Fewer than 10 additional cases are under review now, but more may be found once investigators change their case definitions to include a broader range of symptoms, said Tom Shimabukuro of the CDC’s COVID-19 vaccine task force during the ACIP meeting. 

The recommendation comes after the European Medicines Agency ruled April 20 that immunizations with J&J’s vaccine could continue in European Union countries, but with warnings about the rare side effect. Symptoms include shortness of breath, swollen legs, persistent abdominal pain, severe headaches or blurred vision starting about a week after vaccination, or bruising or blood flecks under the skin in locations other than the injection site. Doctors should avoid treating patients with the clots with the blood thinner heparin, as that common treatment could prompt an immune reaction that leads to even more clots. The same reaction is seen in a condition called heparin-induced thrombocytopenia. 

The clotting problem has also been a rare side effect of a vaccine made by AstraZeneca and the University of Oxford. The EMA said April 23 in a news briefing that particularly when infection rates are high in a community, the blood clot risk is clearly outweighed by the benefits of reduced hospitalizations and intensive care unit admissions for all age groups, and reduced deaths for all but the youngest adults. The agency recommended that people continue to get their second doses of that vaccine.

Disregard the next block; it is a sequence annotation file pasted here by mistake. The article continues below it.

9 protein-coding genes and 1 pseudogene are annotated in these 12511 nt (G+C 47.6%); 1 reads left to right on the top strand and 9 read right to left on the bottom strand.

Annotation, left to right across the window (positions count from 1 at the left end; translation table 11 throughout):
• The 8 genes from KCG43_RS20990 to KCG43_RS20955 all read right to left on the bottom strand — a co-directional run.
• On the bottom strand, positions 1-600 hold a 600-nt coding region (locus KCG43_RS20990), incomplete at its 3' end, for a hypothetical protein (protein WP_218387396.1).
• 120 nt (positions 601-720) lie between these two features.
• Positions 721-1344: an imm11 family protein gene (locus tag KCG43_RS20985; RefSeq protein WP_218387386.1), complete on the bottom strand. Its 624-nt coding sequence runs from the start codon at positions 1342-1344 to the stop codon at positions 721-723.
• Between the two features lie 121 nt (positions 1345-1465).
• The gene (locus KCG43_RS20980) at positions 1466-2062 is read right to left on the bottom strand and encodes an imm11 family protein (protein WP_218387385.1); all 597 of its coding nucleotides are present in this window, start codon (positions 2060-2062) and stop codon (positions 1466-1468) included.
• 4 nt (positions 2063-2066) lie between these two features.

In both vaccines, many people who have developed clots after taking the vaccines have also been found to have antibodies against a protein called platelet factor 4, or PF4, found on blood- clotting cells called platelets (SN: 4/16/21). It’s unclear if these vaccines stimulate formation of these antibodies or trigger clotting in people who already have the antibodies. Scientists are investigating possible genetic predispositions to getting the clots, but researchers still don’t know what puts people at risk, Peter Marks, the FDA’s director of the Center for Biologics Evaluation and Research, said during the news briefing. “We don’t see any clear association with oral contraceptives or any one of the typical risks that some people have for blood clotting.” 

In the CDC’s assessment of risks and benefits of the J&J vaccine for the general population, allowing vaccinations for everyone 18 and older would prevent 1,435 deaths and 2,236 ICU admissions out of 9.8 million people vaccinated. Under those conditions, 26 cases of the blood clots would be expected to result.